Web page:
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Region Responds to Pfeiffer Fire Near Big Sur

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Through the support of generous donors, volunteers provided food, emotional support, and information

With 34 homes destroyed and more than 100 people evacuated, the Pfeiffer Fire disrupted the community of Big Sur, Calif. With the help of the community, 85 volunteers from the American Red Cross Gateway to the Golden State Region were there to assist those affected by the fire.

“I feel we did really well, the recipe for success was we didn’t try to do it alone, it was a regional response,” said Liz Ford, Monterey Bay Area disaster chair.

The fire, which started around midnight on Dec. 17, 2013, was fueled by dry conditions and rapidly burnt through 917 acres of vegetation and homes near the Los Padres National Forest before it was contained on Dec. 20, 2013. Although the Big Sur area is remote, it is one of the more populated parts of the Monterey County coastline.

“I feel a tremendous sense of pride that when called upon, our local volunteers respond quickly, without hesitation as to what area they are going,” said Patsy Gasca, Disaster Program Manager for Santa Cruz County.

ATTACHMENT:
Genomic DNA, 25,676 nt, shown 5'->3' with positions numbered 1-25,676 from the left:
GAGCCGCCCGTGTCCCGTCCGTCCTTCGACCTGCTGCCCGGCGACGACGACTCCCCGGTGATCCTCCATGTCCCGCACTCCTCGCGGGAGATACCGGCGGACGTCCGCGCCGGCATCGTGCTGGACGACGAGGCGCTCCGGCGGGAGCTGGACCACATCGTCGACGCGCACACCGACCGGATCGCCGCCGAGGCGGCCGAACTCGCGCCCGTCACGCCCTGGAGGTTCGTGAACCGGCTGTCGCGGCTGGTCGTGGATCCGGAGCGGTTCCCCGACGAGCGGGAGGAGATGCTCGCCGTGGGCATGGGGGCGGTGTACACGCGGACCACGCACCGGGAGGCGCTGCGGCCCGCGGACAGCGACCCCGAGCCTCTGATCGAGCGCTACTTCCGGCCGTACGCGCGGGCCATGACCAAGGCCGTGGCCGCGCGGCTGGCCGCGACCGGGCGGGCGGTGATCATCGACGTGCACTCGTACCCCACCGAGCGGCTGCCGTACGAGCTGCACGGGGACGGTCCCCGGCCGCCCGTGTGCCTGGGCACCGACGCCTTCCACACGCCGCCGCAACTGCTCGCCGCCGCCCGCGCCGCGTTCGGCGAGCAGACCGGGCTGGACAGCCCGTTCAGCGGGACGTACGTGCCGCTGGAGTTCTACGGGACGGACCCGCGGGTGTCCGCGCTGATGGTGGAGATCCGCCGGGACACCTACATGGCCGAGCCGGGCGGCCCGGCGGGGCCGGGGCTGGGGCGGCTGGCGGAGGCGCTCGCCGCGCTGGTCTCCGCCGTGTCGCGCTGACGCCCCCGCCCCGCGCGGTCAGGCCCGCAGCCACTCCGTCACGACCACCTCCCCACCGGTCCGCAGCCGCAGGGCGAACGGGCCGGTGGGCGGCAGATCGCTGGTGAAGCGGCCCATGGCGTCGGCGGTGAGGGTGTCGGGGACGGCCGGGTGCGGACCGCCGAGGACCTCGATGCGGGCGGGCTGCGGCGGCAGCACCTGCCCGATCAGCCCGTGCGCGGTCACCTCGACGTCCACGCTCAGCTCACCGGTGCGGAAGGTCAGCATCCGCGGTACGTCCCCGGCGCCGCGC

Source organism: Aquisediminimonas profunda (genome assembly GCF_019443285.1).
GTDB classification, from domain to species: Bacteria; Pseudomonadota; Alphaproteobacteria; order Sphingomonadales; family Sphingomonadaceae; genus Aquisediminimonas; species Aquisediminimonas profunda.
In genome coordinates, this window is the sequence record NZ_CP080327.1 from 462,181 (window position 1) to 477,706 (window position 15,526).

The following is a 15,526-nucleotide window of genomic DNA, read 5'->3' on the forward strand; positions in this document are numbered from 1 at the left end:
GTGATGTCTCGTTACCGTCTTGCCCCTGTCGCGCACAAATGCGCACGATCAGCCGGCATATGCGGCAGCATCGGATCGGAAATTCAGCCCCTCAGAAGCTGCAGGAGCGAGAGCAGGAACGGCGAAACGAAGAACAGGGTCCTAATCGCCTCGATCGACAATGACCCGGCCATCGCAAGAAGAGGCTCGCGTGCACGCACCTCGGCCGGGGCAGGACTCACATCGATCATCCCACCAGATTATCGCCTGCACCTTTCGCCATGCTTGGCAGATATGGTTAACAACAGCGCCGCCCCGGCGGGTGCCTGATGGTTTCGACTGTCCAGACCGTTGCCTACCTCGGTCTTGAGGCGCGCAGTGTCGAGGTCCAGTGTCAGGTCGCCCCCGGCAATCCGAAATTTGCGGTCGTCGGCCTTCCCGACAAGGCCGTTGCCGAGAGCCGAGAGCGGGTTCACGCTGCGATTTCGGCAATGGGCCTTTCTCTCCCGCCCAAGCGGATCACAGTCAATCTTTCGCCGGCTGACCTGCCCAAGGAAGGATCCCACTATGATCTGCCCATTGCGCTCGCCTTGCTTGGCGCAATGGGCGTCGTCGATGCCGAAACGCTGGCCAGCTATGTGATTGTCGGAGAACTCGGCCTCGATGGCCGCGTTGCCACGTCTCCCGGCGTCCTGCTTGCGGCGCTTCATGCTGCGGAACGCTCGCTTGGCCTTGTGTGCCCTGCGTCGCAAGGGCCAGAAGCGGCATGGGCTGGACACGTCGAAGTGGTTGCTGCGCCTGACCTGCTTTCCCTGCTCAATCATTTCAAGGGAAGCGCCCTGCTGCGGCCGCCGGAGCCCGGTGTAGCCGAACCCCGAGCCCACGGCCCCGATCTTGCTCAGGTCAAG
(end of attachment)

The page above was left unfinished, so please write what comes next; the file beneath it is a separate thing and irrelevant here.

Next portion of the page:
Through the support of generous donors, volunteers provided food, emotional support, and information to those who had to evacuate their homes. Additional financial support was given to those who lost their homes to provide food, clothing, bedding, rental assistance, and medical support. The wider Monterey County community also stepped up to assist the families who evacuated their homes and those who lost their homes.

“The Big Sur community—the business owners and the hotels—really came out strong,” said Red Cross volunteer River Gurtin of Carmel. “They put up everyone for free. So we didn’t have to do housing or feeding at the beginning.”

Liz said the Red Cross was able to help in unexpected ways. One client with asthma was offered accommodation in the area but the smoke was affecting her condition.

“We were able to get her some lodging outside the area,” Liz said. “She was very grateful because she didn’t think there was anything anyone could do because all the lodging offered was in the area.”